K-9 gets ready for Gladstone duties
GLADSTONE — After nearly two years since the idea of implementing a K-9 program at Gladstone Public Safety Department was first introduced, the department is no longer the only law enforcement agency in Delta County without a police dog.
The Gladstone City Commission approved the proposed implementation in January 2018, but initial fundraising to jump start the program wasn’t met until June 2019.
According to Gladstone Public Safety Director Ron Robinson, Officer Ryan Peterson has been downstate training with the department’s new K-9 officer since Oct. 1.
“(Peterson) was introduced to his dog on Oct. 1,” Robinson said.
He explained Peterson was first introduced to his new K-9 partner, Kam, at Northern Michigan K-9 in Harrison, Mich., where they are also currently training.
Kam, the first K-9 officer at Gladstone Public Safety, is a 3-year-old male Dutch shepherd.
Kam will be used during drug searches/seizures, rescues, and school and public demonstrations.
Robinson said the training is a four-week program, so Peterson and Kam will return to Gladstone at the end of the month.
“The overall feel is excitement,” he said about the community of Gladstone. “I think everybody is looking forward to getting the dog here, for Ryan (Peterson) to finish his training, and for the dog to get out on the road.”
According to Robinson, there are some things that need to be accomplished before Peterson and Kam return.
Robinson said they still need to outfit a patrol vehicle for the new K-9 unit.
“Hopefully, that will take place here in the next couple of weeks,” he said.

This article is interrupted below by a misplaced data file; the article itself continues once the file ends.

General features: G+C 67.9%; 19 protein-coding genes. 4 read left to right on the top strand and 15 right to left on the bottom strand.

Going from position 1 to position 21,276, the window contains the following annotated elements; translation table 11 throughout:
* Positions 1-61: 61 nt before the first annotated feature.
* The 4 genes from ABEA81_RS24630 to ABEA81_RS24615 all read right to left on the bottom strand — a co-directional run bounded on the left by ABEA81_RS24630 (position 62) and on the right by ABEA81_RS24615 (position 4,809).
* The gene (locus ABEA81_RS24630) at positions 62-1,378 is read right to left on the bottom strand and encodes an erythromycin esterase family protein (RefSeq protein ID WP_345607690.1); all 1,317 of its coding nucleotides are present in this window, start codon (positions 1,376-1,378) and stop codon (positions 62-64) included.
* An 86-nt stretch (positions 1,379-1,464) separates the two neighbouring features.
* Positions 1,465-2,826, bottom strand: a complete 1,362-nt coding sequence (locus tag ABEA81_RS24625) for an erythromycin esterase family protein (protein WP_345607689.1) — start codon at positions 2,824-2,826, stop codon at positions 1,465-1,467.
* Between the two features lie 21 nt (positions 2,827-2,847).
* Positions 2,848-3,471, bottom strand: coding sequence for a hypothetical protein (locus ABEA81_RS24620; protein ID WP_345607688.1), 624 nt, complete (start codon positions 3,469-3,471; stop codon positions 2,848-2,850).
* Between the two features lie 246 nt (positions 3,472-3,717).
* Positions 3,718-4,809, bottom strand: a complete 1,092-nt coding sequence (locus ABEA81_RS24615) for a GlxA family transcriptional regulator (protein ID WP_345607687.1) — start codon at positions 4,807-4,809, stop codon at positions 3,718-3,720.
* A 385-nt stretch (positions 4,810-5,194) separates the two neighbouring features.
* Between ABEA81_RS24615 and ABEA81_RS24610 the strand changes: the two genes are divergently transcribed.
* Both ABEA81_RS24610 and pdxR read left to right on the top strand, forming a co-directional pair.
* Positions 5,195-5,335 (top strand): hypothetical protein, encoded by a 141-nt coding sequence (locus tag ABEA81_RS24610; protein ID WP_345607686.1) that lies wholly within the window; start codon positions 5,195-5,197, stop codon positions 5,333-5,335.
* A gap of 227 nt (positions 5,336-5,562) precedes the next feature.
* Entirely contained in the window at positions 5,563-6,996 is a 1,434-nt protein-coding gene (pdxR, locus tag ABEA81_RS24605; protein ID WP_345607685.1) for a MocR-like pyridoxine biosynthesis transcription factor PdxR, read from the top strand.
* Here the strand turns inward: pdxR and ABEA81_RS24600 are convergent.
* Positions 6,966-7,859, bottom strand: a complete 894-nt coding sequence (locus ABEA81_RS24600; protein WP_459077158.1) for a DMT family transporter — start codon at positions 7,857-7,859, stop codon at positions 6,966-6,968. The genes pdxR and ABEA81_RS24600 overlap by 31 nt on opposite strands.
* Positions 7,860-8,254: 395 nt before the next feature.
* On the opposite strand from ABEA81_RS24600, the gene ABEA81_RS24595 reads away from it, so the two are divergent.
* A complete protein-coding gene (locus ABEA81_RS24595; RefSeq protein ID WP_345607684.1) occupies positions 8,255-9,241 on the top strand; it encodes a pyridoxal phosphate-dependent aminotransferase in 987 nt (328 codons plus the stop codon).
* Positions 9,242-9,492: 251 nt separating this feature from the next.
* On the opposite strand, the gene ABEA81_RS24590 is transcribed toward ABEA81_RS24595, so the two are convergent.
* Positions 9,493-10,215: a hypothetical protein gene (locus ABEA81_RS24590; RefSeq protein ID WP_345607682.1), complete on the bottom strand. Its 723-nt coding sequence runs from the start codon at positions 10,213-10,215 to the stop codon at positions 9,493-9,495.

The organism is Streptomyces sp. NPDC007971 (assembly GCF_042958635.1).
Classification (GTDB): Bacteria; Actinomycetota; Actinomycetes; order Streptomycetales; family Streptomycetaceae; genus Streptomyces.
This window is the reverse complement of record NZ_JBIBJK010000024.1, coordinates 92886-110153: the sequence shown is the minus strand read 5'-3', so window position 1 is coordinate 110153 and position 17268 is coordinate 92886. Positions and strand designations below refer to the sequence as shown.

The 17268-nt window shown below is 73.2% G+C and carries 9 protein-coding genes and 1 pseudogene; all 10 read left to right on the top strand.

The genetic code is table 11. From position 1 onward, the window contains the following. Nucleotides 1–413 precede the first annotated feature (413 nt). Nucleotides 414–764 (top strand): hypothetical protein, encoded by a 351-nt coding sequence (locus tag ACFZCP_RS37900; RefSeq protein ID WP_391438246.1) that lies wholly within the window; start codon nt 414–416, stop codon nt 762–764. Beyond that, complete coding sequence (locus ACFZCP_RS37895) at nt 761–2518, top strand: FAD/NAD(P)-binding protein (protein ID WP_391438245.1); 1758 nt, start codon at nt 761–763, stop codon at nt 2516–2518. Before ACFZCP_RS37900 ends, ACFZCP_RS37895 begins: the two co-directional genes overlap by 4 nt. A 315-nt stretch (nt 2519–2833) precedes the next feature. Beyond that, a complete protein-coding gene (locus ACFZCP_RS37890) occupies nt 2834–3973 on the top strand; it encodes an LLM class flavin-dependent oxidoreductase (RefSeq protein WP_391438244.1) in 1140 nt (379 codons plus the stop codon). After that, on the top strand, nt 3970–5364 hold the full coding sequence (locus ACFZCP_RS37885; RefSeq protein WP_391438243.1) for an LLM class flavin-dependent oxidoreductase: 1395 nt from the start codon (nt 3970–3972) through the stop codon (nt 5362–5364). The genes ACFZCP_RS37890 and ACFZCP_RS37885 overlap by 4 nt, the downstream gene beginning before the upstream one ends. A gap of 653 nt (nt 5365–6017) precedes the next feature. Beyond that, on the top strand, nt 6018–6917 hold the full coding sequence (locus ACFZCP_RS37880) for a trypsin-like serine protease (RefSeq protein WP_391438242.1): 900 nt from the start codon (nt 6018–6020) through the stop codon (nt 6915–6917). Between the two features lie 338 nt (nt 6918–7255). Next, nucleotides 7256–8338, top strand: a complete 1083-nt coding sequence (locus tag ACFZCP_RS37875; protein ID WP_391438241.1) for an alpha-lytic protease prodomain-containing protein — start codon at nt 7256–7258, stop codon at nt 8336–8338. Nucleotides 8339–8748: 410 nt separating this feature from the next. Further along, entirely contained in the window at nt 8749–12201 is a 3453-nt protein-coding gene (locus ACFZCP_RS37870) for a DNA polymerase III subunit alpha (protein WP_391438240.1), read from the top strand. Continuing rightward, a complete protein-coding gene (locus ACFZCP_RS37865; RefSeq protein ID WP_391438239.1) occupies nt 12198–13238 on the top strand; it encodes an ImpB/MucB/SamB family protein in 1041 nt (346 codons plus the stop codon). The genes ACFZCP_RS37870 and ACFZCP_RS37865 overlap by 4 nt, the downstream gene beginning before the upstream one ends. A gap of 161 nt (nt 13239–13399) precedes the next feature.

Robinson noted none of this would have been possible without Peterson spearheading the efforts to implement the K-9 program for Gladstone Public Safety.
“I just want to congratulate Ryan Peterson. He truly is the face of this K-9 program — as I’ve said before,” Robinson said.
The initial fundraising goal of $60,000, which was needed to purchase the dog, the training, equipment and outfitting a vehicle, was met in June 2019.
The initial fundraising efforts focused on community donations and grants. Grants are limited when starting up a K-9 program, however, once started more grants become available.
Robinson thanked all of the community members, organizations and businesses that donated to the program.
Currently, the department is still accepting donations for the long-term success of the K-9 program.
“We’re still actively seeking donations for the dog. We received the short-term funding to implement this program, now we’d like to sustain it by long-term funding through donations,” Robinson said.
He explained the initial fundraising implemented the program, but there are always additional costs and fees in maintaining programs.
“Ryan (Peterson) will be seeking grants,” Robinson said. “Right now, we’re utilizing a patrol car that we were going to get rid of, but he’s going to utilize it for — hopefully get another 40 to 50,000 miles from it. So grants will be used for funding for a new car and … a ballistic vest.”
Robinson added the continued donations towards the program would help fund replacing the specialized vehicle and create an emergency veterinary fund.
He said the hope is to always have a K-9 unit at Gladstone Public Safety Department for years to come.
Interested individuals, business or organizations can donate at the Gladstone Public Safety Department.